The Treasury Department was ready to announce how it will spend the remaining $350 billion of the $700 billion financial rescue program started by the Bush administration last fall. The plan envisions big investors buying more than $1 trillion in troubled assets from the banks, according to congressional staffers briefed on the plan Monday night by Treasury officials.

Obama depicted his administration's rewrite of the bank bailout effort as a template for "restoring market confidence."

"The credit crisis is real, and it's not over," Obama said.

Obama also said Monday that his administration is looking for opportunities to engage longtime adversary Iran and that there is "no doubt" that terrorists are operating in safe havens in Pakistan, near the Afghan border.

But it was the U.S. economic crisis, the nation's worst in 80 years, that dominated the news conference, much as it has dominated the early days of Obama's presidency.

Just three weeks after his inauguration was celebrated jubilantly around the world, Obama has run into the jarring difficulties of governing. He failed to win over the Republicans he courted for his economic plan. Some of his supporters have wondered if he has yielded too much ground in the pursuit of bipartisanship.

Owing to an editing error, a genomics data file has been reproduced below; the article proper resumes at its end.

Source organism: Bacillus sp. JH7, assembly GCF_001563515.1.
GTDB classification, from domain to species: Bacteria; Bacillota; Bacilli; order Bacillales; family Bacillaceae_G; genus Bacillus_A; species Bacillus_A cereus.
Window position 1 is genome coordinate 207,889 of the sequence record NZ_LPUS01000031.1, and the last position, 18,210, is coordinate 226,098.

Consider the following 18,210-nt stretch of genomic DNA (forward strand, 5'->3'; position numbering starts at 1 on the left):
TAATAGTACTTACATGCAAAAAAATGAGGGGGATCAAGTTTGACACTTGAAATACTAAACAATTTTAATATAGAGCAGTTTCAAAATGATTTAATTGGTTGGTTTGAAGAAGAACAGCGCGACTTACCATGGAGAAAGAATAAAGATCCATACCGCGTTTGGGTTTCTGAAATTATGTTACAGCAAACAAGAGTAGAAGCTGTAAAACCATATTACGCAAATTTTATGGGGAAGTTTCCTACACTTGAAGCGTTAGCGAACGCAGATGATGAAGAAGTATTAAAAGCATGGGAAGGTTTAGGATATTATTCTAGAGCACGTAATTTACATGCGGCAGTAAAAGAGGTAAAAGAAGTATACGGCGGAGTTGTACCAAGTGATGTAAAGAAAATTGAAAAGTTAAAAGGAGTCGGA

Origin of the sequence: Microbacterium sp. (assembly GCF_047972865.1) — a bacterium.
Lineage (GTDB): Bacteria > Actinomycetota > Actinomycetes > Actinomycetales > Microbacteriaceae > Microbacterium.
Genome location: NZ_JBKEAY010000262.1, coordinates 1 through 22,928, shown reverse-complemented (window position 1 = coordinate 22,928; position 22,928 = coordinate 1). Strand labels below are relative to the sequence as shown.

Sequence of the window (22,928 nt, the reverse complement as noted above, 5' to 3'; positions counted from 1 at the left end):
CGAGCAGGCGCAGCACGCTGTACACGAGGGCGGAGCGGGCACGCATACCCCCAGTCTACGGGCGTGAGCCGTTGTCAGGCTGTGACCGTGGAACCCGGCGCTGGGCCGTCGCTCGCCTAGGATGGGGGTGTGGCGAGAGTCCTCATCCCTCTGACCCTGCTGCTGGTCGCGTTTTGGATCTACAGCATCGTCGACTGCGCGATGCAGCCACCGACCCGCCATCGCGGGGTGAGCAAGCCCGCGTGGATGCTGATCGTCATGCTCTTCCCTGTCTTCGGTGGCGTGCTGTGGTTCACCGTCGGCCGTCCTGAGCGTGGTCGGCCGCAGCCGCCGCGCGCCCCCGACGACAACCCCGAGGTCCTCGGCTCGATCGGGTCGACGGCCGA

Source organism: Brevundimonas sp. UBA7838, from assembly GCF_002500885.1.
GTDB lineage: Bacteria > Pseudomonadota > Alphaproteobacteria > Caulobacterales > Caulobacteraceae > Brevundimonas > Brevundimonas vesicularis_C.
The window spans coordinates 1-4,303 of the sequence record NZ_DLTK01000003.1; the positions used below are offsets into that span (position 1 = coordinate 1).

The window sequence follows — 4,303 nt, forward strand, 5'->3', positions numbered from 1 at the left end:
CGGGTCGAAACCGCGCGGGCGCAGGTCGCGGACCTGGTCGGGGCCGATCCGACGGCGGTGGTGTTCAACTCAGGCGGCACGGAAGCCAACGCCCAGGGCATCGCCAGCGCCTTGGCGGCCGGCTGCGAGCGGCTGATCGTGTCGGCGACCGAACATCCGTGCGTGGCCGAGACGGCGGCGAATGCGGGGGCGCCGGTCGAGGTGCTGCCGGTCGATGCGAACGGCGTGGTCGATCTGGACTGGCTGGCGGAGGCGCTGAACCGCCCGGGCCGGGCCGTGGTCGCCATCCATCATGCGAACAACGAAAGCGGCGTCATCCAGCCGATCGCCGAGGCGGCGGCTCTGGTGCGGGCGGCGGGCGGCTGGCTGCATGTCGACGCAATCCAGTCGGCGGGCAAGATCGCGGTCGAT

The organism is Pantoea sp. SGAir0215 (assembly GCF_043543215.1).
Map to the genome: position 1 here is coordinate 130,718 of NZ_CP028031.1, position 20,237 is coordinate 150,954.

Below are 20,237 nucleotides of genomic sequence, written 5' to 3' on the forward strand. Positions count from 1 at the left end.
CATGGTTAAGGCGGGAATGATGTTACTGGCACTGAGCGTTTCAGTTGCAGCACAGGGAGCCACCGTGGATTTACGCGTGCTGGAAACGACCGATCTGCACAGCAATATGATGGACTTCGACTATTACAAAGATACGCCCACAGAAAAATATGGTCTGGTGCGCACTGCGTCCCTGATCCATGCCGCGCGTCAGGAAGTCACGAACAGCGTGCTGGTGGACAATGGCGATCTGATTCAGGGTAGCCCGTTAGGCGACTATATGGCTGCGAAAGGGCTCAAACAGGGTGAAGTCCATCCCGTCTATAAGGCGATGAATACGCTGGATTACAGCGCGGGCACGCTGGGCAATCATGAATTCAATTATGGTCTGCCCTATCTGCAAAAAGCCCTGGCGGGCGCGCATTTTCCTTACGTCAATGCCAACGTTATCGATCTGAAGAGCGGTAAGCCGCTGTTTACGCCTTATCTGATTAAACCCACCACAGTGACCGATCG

Yet Obama's approval ratings remain high — 67 percent according to a Gallup Organization poll released Monday. He is trying to tap into that popularity to win public and congressional support for his economic recovery plan.

At his East Room news conference, Obama issued a dire warning of the consequences if Congress fails to agree on a stimulus package.

"This is not your ordinary, run-of-the-mill recession," he said. He cited Japan's failure to take bold actions in time to reverse a recession that turned the 1990s into a "lost decade" with no economic growth.